Walking the Length of New Zealand

We meet the man who completed all 3,000 kilometers of the legendary Te Araroa
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Jun 16, 2015 | By Naresh Kumar

On December 12, 2014, Bedrock Sandals CTO Naresh Kumar dipped his feet in the Indian Ocean at Bluff, New Zealand — some 3,000 kilometers south of the Te Araroa trailhead where he began his epic hike. On his feet? Bedrock Syncline Sandals — the same pair he started the journey with. We recently had a chance to sit down with Naresh and chat about the inspirations that set him down this incredible path. 

The mind, once expanded to the dimensions of larger ideas, never returns to its original size.
- Oliver Wendell Holmes

So why'd you head off to New Zealand?

A bit of a back story here: Back in 2001 while I was growing up in India, I watched the first Lord of the Rings movie and I wondered, “What kind of magical place is that?”

While working as a tech consultant in California, I got a visa to live in New Zealand before I had ever stepped foot in the country. I was exhausted with life in front of a computer screen and wanted to take a leap towards a more fulfilling future. The idea for the Te Araroa was to walk, hike, and run the length of the country, meeting people and seeing new places, and ultimately finding a new home for myself in New Zealand.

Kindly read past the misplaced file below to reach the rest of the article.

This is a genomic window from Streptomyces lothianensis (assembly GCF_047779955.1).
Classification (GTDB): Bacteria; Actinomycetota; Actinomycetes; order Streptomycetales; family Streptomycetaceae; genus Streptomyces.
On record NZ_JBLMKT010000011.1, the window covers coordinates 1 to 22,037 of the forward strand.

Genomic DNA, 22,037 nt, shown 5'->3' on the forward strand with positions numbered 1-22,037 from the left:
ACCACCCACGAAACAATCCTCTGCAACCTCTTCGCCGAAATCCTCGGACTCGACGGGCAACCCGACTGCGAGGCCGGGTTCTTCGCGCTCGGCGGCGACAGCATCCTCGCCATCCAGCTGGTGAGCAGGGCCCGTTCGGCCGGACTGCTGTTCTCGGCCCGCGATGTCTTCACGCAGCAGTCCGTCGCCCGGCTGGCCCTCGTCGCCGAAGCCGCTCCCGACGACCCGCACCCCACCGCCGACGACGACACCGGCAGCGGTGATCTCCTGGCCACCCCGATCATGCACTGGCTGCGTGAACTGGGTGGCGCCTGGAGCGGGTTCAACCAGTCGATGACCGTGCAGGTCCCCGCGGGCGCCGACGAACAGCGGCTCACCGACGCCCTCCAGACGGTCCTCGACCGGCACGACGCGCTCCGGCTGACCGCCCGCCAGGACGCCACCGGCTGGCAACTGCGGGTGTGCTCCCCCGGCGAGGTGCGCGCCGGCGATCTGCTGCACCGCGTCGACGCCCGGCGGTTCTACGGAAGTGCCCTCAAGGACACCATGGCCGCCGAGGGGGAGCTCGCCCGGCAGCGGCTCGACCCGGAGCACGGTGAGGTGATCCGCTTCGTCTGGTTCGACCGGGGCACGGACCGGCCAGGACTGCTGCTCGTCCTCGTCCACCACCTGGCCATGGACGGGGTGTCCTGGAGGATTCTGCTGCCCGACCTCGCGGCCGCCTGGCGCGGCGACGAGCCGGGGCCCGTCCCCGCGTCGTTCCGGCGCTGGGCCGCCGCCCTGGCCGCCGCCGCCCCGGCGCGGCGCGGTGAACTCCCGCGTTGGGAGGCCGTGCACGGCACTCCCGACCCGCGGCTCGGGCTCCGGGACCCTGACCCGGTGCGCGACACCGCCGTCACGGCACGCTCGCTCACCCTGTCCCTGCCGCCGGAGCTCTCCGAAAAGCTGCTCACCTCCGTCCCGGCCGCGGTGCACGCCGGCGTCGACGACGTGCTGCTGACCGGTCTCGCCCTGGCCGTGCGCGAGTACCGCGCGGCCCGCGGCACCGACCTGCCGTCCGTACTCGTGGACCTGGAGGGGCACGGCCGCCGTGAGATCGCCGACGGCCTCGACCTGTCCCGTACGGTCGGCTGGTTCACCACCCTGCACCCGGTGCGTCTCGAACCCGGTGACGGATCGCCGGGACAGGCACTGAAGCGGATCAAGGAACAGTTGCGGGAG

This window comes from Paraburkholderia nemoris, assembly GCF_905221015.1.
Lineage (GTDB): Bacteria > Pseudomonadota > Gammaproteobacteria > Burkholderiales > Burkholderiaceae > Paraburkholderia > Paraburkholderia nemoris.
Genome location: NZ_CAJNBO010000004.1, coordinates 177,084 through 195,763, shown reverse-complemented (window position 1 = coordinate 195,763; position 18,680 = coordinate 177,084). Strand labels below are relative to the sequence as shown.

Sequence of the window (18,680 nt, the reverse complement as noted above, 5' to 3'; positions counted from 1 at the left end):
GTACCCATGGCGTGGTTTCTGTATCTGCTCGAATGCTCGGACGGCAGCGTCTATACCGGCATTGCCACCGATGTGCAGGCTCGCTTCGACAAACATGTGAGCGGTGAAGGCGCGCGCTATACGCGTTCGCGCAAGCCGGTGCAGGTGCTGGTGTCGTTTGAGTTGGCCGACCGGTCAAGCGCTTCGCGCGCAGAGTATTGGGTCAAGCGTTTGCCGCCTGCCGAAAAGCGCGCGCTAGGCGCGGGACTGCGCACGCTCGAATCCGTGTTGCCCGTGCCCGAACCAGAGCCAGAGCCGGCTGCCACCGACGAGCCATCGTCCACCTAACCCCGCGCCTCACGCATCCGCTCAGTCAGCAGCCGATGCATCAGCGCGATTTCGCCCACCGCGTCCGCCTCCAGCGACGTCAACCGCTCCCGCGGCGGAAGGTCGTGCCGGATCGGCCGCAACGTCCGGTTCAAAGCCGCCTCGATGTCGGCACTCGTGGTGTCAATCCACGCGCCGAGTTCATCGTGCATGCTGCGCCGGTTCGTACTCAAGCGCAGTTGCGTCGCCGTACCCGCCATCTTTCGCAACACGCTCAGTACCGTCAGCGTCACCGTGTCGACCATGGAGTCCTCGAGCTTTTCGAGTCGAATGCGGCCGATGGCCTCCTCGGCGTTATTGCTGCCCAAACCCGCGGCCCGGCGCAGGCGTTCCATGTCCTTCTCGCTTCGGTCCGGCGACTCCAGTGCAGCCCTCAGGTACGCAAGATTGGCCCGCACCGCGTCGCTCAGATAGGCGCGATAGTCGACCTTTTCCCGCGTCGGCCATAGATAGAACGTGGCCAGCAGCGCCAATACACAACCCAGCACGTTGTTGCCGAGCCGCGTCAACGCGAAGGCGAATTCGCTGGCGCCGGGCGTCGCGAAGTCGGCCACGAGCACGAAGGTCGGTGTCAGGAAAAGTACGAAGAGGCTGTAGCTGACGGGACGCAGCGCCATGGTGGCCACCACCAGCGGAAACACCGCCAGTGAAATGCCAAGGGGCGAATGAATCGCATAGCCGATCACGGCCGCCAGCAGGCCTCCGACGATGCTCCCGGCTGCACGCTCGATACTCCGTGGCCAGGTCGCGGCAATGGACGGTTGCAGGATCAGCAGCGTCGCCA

That's a hefty undertaking, how much trail experience did you have previously?

When I moved to the US in 2010, I found a passion for trail running. Since then I have completed over 50 ultra marathons, 2 thru hikes, and I won the unassisted 2011 Vol State 500k road race across the entire state of Tennessee.

What spurred the decision to do the Te Araroa adventure?

I have had my eye on doing some long distance thru hiking over the past few years, so when I got my New Zealand visa it was just perfect. The plan was to explore the country and do all the Great Walks, and that’s when I stumbled across Te Araroa, "The Long Pathway", a tramp from Cape Reinga to Bluff. I decided to walk like a hobbit through Middle Earth.